Please use this identifier to cite or link to this item: https://hdl.handle.net/2440/106400
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Type: Journal article
Title: An expanded nationwide view of chronic kidney disease in Aboriginal Australians
Author: Hoy, W.
Mott, S.
McDonald, S.
Citation: Nephrology, 2016; 21(11):916-922
Publisher: Blackwell Publishing
Issue Date: 2016
ISSN: 1320-5358
1440-1797
Statement of
Responsibility: 
Wendy E Hoy, Susan A Mott and Stephen P Mc Donald
Abstract: We summarize new knowledge that has accrued in recent years on chronic kidney disease (CKD) in Indigenous Australians. CKD refers to all stages of preterminal kidney disease, including end-stage kidney failure (ESKF), whether or not a person receives renal replacement therapy (RRT). Recently recorded rates of ESKF, RRT, non-dialysis CKD hospitalizations and CKD attributed deaths were, respectively, more than sixfold, eightfold, eightfold and threefold those of non-Indigenous Australians, with age adjustment, although all except the RRT rates are still under-enumerated. However, the nationwide average Indigenous incidence rate of RRT appears to have stabilized. The median age of Indigenous people with ESKF was about 30 years less than for non-Indigenous people, and 84% of them received RTT, while only half of non-Indigenous people with ESKF did so. The first-ever (2012) nationwide health survey data showed elevated levels of CKD markers in Indigenous people at the community level. For all CKD parameters, rates among Indigenous people themselves were strikingly correlated with increasing remoteness of residence and socio-economic disadvantage, and there was a female predominance in remote areas. The burden of renal disease in Australian Indigenous people is seriously understated by Global Burden of Disease Mortality methodology, because it employs underlying cause of death only, and because deaths of people on RRT are frequently attributed to non-renal causes. These data give a much expanded view of CKD in Aboriginal people. Methodologic approaches must be remedied for a full appreciation of the burden, costs and outcomes of the disease, to direct appropriate policy development.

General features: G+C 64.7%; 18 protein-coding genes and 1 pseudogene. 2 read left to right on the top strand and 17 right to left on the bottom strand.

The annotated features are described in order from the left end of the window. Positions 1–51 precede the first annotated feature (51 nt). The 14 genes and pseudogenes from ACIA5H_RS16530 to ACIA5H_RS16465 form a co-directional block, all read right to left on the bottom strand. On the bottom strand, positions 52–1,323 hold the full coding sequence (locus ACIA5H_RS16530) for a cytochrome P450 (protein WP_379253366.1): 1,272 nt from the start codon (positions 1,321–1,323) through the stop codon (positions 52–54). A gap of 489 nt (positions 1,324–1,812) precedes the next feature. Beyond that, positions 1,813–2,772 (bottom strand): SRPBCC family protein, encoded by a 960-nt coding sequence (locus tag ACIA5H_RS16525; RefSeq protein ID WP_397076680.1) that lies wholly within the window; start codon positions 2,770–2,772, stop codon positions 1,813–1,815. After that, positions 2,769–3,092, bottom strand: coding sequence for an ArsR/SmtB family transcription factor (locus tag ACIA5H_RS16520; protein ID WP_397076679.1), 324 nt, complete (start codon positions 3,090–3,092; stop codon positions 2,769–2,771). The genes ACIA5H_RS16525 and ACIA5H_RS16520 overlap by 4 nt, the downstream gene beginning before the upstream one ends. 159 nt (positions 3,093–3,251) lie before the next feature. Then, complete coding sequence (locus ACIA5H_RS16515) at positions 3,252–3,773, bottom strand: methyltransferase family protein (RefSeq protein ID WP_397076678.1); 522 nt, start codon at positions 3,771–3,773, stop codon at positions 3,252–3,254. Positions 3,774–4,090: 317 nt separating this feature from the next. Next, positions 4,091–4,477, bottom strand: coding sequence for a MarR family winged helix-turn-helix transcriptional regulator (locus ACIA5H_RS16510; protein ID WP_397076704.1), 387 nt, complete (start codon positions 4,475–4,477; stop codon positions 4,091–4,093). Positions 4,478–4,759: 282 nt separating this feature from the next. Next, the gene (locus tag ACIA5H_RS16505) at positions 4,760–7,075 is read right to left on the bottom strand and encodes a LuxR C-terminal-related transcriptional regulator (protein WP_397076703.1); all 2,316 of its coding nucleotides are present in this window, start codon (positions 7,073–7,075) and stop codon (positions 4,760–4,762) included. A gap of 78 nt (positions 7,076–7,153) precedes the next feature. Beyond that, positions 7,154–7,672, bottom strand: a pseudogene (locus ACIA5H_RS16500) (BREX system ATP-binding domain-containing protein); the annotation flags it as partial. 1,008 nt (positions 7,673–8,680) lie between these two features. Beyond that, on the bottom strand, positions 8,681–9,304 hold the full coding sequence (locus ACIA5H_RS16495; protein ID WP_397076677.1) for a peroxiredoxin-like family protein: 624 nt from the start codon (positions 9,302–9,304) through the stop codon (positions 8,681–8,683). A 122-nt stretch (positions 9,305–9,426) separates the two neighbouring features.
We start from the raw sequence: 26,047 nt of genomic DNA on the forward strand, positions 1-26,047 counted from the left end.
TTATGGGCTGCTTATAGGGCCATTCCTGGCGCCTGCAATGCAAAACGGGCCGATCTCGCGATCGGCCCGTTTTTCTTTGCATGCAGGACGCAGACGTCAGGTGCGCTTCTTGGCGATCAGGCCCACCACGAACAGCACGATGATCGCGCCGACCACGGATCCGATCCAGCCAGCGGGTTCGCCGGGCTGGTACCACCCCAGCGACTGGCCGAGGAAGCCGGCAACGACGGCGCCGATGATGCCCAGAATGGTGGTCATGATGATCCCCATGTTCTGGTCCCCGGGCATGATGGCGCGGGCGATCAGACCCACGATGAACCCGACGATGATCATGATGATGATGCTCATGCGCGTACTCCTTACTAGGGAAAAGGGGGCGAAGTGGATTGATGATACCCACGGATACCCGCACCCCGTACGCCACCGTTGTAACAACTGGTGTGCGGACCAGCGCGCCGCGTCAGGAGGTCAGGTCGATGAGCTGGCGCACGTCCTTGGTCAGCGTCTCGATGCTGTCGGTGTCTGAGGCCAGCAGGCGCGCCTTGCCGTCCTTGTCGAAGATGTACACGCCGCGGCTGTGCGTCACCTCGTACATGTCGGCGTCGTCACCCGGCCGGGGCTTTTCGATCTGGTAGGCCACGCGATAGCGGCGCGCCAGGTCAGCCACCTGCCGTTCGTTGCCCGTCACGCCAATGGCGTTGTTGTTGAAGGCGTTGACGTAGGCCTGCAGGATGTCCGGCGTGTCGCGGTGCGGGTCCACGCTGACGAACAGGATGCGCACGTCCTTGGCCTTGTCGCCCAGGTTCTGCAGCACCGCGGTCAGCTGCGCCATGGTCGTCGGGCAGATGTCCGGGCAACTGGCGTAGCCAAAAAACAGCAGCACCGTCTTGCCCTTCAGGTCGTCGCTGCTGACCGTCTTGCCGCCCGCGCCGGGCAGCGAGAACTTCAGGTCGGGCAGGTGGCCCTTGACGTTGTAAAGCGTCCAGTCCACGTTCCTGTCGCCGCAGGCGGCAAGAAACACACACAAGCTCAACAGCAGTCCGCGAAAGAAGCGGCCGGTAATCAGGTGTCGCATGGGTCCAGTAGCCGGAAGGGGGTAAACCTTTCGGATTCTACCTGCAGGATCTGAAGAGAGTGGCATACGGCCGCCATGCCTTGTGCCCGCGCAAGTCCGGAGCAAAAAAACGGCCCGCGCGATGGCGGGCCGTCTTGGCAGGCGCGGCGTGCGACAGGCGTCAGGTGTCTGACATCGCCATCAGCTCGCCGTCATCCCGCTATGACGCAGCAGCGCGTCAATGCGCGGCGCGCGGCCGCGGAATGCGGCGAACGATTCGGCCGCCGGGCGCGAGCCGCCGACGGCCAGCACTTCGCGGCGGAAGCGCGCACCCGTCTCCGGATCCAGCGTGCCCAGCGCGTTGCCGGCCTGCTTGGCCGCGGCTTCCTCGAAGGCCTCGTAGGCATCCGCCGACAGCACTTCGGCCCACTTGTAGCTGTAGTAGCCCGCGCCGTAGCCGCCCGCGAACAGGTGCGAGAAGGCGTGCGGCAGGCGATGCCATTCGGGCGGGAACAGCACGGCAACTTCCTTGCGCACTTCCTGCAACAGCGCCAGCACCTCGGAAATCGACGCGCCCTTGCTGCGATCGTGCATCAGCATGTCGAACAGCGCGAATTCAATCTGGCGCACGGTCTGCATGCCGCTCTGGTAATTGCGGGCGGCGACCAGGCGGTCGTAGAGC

Keywords: Chronic kidney disease; Indigenous Australian; kidney failure; renal replacement therapy
Description: Accepted manuscript online 14 April 2016.
Rights: © 2016 Asian Pacific Society of Nephrology
DOI: 10.1111/nep.12798
Grant ID: http://purl.org/au-research/grants/nhmrc/921134
http://purl.org/au-research/grants/nhmrc/193316
http://purl.org/au-research/grants/nhmrc/320860
http://purl.org/au-research/grants/nhmrc/511081
http://purl.org/au-research/grants/nhmrc/1079502
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